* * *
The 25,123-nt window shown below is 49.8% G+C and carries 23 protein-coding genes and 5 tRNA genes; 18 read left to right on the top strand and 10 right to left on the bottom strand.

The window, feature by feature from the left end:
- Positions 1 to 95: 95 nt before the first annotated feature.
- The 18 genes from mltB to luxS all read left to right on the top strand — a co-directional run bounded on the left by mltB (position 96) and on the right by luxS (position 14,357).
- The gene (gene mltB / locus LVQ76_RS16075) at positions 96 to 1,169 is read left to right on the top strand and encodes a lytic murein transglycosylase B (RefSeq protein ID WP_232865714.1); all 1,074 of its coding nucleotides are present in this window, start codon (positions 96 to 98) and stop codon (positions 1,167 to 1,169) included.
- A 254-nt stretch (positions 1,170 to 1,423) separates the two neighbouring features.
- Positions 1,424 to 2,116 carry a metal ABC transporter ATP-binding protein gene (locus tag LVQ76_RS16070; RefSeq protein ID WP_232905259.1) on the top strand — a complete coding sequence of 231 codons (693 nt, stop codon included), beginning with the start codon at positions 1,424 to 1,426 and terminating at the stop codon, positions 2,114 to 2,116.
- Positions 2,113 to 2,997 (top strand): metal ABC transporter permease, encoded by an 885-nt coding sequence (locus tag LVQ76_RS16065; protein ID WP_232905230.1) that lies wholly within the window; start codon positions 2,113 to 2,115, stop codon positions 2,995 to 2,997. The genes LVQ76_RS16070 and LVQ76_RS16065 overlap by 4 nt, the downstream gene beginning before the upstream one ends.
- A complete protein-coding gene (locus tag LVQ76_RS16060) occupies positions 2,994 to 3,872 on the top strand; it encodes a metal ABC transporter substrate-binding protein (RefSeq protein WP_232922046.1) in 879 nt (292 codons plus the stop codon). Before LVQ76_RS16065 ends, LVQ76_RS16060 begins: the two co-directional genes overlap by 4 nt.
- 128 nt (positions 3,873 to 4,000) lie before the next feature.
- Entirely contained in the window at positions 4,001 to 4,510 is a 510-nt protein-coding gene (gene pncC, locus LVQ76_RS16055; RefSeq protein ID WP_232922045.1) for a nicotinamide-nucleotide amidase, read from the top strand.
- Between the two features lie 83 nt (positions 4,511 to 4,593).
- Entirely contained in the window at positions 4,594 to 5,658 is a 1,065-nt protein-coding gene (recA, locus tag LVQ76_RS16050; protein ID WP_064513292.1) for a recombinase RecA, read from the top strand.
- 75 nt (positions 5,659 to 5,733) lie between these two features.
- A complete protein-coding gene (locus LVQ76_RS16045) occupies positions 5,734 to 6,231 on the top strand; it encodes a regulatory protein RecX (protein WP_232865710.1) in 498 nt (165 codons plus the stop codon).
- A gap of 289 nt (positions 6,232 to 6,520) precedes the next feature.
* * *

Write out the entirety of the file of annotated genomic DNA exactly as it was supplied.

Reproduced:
The 25,123-nt window shown below is 49.8% G+C and carries 23 protein-coding genes and 5 tRNA genes; 18 read left to right on the top strand and 10 right to left on the bottom strand.

The window, feature by feature from the left end:
- Positions 1 to 95: 95 nt before the first annotated feature.
- The 18 genes from mltB to luxS all read left to right on the top strand — a co-directional run bounded on the left by mltB (position 96) and on the right by luxS (position 14,357).
- The gene (gene mltB / locus LVQ76_RS16075) at positions 96 to 1,169 is read left to right on the top strand and encodes a lytic murein transglycosylase B (RefSeq protein ID WP_232865714.1); all 1,074 of its coding nucleotides are present in this window, start codon (positions 96 to 98) and stop codon (positions 1,167 to 1,169) included.
- A 254-nt stretch (positions 1,170 to 1,423) separates the two neighbouring features.
- Positions 1,424 to 2,116 carry a metal ABC transporter ATP-binding protein gene (locus tag LVQ76_RS16070; RefSeq protein ID WP_232905259.1) on the top strand — a complete coding sequence of 231 codons (693 nt, stop codon included), beginning with the start codon at positions 1,424 to 1,426 and terminating at the stop codon, positions 2,114 to 2,116.
- Positions 2,113 to 2,997 (top strand): metal ABC transporter permease, encoded by an 885-nt coding sequence (locus tag LVQ76_RS16065; protein ID WP_232905230.1) that lies wholly within the window; start codon positions 2,113 to 2,115, stop codon positions 2,995 to 2,997. The genes LVQ76_RS16070 and LVQ76_RS16065 overlap by 4 nt, the downstream gene beginning before the upstream one ends.
- A complete protein-coding gene (locus tag LVQ76_RS16060) occupies positions 2,994 to 3,872 on the top strand; it encodes a metal ABC transporter substrate-binding protein (RefSeq protein WP_232922046.1) in 879 nt (292 codons plus the stop codon). Before LVQ76_RS16065 ends, LVQ76_RS16060 begins: the two co-directional genes overlap by 4 nt.
- 128 nt (positions 3,873 to 4,000) lie before the next feature.
- Entirely contained in the window at positions 4,001 to 4,510 is a 510-nt protein-coding gene (gene pncC, locus LVQ76_RS16055; RefSeq protein ID WP_232922045.1) for a nicotinamide-nucleotide amidase, read from the top strand.
- Between the two features lie 83 nt (positions 4,511 to 4,593).
- Entirely contained in the window at positions 4,594 to 5,658 is a 1,065-nt protein-coding gene (recA, locus tag LVQ76_RS16050; protein ID WP_064513292.1) for a recombinase RecA, read from the top strand.
- 75 nt (positions 5,659 to 5,733) lie between these two features.
- A complete protein-coding gene (locus LVQ76_RS16045) occupies positions 5,734 to 6,231 on the top strand; it encodes a regulatory protein RecX (protein WP_232865710.1) in 498 nt (165 codons plus the stop codon).
- A gap of 289 nt (positions 6,232 to 6,520) precedes the next feature.